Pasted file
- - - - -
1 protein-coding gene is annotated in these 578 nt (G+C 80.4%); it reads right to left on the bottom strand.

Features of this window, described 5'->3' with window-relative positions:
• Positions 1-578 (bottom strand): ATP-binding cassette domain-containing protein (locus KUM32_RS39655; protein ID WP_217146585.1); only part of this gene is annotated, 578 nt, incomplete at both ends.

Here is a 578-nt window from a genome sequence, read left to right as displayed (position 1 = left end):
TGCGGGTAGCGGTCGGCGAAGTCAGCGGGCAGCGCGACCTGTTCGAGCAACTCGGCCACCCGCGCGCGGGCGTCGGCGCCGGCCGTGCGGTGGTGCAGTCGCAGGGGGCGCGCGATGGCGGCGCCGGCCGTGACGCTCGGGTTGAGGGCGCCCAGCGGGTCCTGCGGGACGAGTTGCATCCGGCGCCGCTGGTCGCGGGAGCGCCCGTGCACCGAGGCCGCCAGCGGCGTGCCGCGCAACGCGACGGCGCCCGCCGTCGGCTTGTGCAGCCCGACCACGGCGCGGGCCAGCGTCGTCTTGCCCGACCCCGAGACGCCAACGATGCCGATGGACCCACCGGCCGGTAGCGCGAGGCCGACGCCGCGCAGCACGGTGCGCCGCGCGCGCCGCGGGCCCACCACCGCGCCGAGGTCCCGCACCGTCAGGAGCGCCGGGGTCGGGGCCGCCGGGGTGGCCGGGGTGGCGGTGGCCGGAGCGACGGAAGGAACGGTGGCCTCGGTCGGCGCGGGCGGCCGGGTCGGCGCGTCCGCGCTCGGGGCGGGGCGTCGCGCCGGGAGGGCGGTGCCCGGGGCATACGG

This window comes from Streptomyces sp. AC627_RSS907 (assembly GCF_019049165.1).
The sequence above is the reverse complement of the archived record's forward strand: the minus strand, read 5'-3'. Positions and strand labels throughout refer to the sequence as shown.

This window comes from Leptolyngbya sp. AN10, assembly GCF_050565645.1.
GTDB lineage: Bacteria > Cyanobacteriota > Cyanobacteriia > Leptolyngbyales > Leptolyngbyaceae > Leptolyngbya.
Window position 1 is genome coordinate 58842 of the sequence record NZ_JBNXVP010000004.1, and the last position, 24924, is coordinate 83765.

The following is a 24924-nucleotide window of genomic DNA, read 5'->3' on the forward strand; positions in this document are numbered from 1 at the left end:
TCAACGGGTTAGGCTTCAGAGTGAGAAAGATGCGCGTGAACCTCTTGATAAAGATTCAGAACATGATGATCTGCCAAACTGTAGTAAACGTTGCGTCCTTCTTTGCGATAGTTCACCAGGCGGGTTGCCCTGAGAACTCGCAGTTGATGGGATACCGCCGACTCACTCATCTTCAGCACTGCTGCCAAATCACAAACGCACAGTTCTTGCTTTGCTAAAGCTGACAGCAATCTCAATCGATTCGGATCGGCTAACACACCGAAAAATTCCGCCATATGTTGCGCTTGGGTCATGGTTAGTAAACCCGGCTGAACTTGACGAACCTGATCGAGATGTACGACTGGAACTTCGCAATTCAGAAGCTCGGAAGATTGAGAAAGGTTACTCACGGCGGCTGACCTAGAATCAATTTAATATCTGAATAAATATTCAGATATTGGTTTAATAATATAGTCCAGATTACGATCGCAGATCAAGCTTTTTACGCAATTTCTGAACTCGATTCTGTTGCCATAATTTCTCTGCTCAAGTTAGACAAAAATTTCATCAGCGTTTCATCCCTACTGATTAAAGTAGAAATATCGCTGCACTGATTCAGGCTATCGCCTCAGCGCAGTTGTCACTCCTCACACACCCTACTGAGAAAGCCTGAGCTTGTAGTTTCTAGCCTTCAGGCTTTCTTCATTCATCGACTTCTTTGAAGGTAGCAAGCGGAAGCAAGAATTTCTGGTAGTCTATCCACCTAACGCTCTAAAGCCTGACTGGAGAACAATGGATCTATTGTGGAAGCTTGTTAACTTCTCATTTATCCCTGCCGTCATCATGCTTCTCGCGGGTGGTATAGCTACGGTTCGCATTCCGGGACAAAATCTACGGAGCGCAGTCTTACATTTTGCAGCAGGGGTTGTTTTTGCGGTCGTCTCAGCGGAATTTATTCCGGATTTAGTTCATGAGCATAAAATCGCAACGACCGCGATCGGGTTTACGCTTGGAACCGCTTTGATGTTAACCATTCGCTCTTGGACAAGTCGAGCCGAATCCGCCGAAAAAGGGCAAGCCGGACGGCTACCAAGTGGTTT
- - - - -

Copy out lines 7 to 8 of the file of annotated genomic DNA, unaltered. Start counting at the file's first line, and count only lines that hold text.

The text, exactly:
The sequence above is the reverse complement of the archived record's forward strand: the minus strand, read 5'-3'. Positions and strand labels throughout refer to the sequence as shown.

This window comes from Leptolyngbya sp. AN10, assembly GCF_050565645.1.